Sony. We cannot afford your 3-D TVs. We cannot afford 4 sets of glasses. We cannot afford this magical world you want to build for us. Please. Stop.
Alright, onto serious reporting.
Sony of Europe’s Mick Hocking spoke to b.TWEEN 3D today (some kind of British 3-D entertainment conference.) and talked about the company’s vision for 3-D gaming technology. Mick talked about the possibilities of 3-D phones Keep Reading
Stand and salute Ladies and Gentlemen. Feast your eyes upon Lego Middle Earth—led by ubergeek Chris Phipson, these fine folks built the iconic moments from Tolkein’s three books (Rendered in the style seen in the Peter Jackson movies), all the way from Hobbiton right up to the eye of Sauron.
Words defy me. The Mines of Moria built to scale? Isengard with the tower of Orthanc? I literally shouted “holy shit!” When I saw Minas Tirith. It’s even got an army of 2,000 Lego figures lined up and ready for the siege.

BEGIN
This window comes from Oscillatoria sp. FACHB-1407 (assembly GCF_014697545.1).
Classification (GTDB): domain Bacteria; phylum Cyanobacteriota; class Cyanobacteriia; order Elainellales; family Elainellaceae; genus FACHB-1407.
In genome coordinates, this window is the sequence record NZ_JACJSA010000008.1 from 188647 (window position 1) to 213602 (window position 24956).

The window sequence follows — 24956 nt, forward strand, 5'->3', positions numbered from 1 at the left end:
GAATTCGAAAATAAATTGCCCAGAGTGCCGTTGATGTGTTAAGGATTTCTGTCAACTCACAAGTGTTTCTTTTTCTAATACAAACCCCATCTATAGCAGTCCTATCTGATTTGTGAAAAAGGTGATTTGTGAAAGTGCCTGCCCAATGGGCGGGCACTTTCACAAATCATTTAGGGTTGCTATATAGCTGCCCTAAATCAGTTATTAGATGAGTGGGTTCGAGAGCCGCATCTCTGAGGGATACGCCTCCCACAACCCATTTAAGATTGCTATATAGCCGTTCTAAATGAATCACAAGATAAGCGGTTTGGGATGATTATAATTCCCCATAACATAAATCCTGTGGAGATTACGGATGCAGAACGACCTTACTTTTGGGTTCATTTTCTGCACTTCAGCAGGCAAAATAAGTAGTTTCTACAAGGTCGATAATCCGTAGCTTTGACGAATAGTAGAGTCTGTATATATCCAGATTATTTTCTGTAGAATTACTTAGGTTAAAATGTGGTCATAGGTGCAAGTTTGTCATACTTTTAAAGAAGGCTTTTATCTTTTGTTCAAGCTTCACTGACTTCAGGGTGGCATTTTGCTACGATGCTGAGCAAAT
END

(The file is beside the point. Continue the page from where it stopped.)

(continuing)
So that’s it—the entire, epic saga of Lord of the Rings reduced to millions of brick pieces, and realized by a dedicated squad of geeks. Well done sirs (and ladies) well done.
Go salute these fine folks’ effort at their website!
There’s no way they think this will really work…
FOSS Patents is reporting today that Samsung has filed a complaint with the International Trade Commission, with the express purpose of restricting the import of the following types of products: “Mobile Electronic Devices, Portable Music and Data Processing Devices, and Tablet Computers.”
So in everyday lingo, iPhones, iPods, and iPads. As in, the devices each of yoy has at least one of in your household. Samsung’s publicity stunt comes courtesy of an ongoing battle between Apple and Samsung regarding various patents each company claims the other stole. Apple and Samsung were previously partnered for producing the various gadgets and gizmos Apple’s released, but apparently, Keep Reading
OK, not really…but for those of you out there reading this who might be pursuing some sort of medical career, we’ve heard that common lament that the coursework can be more than a little dry.